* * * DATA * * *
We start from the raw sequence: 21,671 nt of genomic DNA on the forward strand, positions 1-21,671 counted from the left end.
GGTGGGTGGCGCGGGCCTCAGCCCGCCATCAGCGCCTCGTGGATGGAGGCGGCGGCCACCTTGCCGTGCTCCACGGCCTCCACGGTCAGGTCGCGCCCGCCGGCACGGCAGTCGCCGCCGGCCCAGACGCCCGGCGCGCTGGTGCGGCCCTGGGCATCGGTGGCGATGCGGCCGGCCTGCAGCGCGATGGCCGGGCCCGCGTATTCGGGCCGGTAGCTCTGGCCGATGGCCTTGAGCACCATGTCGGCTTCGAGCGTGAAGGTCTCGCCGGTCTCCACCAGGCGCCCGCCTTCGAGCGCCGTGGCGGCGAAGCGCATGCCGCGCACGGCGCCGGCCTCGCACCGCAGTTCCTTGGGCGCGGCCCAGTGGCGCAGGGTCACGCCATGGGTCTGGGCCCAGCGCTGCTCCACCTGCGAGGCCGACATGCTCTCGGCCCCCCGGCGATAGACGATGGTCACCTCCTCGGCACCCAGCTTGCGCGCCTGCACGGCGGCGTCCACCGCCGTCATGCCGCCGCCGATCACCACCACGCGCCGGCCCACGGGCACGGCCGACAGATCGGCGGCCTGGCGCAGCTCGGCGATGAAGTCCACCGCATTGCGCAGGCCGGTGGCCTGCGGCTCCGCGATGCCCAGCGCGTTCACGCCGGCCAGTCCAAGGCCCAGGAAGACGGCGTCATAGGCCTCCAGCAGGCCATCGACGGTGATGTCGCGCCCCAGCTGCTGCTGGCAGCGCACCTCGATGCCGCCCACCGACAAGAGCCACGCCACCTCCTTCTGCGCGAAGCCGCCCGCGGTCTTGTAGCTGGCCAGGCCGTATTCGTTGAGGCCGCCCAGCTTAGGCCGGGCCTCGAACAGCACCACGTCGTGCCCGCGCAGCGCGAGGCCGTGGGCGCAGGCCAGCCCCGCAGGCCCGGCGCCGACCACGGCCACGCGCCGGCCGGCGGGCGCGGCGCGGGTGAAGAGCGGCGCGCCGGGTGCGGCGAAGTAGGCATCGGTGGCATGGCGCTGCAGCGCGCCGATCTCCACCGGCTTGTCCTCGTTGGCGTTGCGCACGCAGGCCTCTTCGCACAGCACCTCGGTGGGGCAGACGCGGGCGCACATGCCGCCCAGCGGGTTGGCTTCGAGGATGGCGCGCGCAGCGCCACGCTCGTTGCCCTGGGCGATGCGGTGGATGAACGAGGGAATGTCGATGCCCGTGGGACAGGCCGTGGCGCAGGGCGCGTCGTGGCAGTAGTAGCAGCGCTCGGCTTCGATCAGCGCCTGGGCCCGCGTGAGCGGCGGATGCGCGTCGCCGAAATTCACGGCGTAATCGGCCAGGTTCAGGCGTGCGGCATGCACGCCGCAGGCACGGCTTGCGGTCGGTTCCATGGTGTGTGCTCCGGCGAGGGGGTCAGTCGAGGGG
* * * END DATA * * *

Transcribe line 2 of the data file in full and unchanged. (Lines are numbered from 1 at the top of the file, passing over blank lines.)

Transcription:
GGTGGGTGGCGCGGGCCTCAGCCCGCCATCAGCGCCTCGTGGATGGAGGCGGCGGCCACCTTGCCGTGCTCCACGGCCTCCACGGTCAGGTCGCGCCCGCCGGCACGGCAGTCGCCGCCGGCCCAGACGCCCGGCGCGCTGGTGCGGCCCTGGGCATCGGTGGCGATGCGGCCGGCCTGCAGCGCGATGGCCGGGCCCGCGTATTCGGGCCGGTAGCTCTGGCCGATGGCCTTGAGCACCATGTCGGCTTCGAGCGTGAAGGTCTCGCCGGTCTCCACCAGGCGCCCGCCTTCGAGCGCCGTGGCGGCGAAGCGCATGCCGCGCACGGCGCCGGCCTCGCACCGCAGTTCCTTGGGCGCGGCCCAGTGGCGCAGGGTCACGCCATGGGTCTGGGCCCAGCGCTGCTCCACCTGCGAGGCCGACATGCTCTCGGCCCCCCGGCGATAGACGATGGTCACCTCCTCGGCACCCAGCTTGCGCGCCTGCACGGCGGCGTCCACCGCCGTCATGCCGCCGCCGATCACCACCACGCGCCGGCCCACGGGCACGGCCGACAGATCGGCGGCCTGGCGCAGCTCGGCGATGAAGTCCACCGCATTGCGCAGGCCGGTGGCCTGCGGCTCCGCGATGCCCAGCGCGTTCACGCCGGCCAGTCCAAGGCCCAGGAAGACGGCGTCATAGGCCTCCAGCAGGCCATCGACGGTGATGTCGCGCCCCAGCTGCTGCTGGCAGCGCACCTCGATGCCGCCCACCGACAAGAGCCACGCCACCTCCTTCTGCGCGAAGCCGCCCGCGGTCTTGTAGCTGGCCAGGCCGTATTCGTTGAGGCCGCCCAGCTTAGGCCGGGCCTCGAACAGCACCACGTCGTGCCCGCGCAGCGCGAGGCCGTGGGCGCAGGCCAGCCCCGCAGGCCCGGCGCCGACCACGGCCACGCGCCGGCCGGCGGGCGCGGCGCGGGTGAAGAGCGGCGCGCCGGGTGCGGCGAAGTAGGCATCGGTGGCATGGCGCTGCAGCGCGCCGATCTCCACCGGCTTGTCCTCGTTGGCGTTGCGCACGCAGGCCTCTTCGCACAGCACCTCGGTGGGGCAGACGCGGGCGCACATGCCGCCCAGCGGGTTGGCTTCGAGGATGGCGCGCGCAGCGCCACGCTCGTTGCCCTGGGCGATGCGGTGGATGAACGAGGGAATGTCGATGCCCGTGGGACAGGCCGTGGCGCAGGGCGCGTCGTGGCAGTAGTAGCAGCGCTCGGCTTCGATCAGCGCCTGGGCCCGCGTGAGCGGCGGATGCGCGTCGCCGAAATTCACGGCGTAATCGGCCAGGTTCAGGCGTGCGGCATGCACGCCGCAGGCACGGCTTGCGGTCGGTTCCATGGTGTGTGCTCCGGCGAGGGGGTCAGTCGAGGGG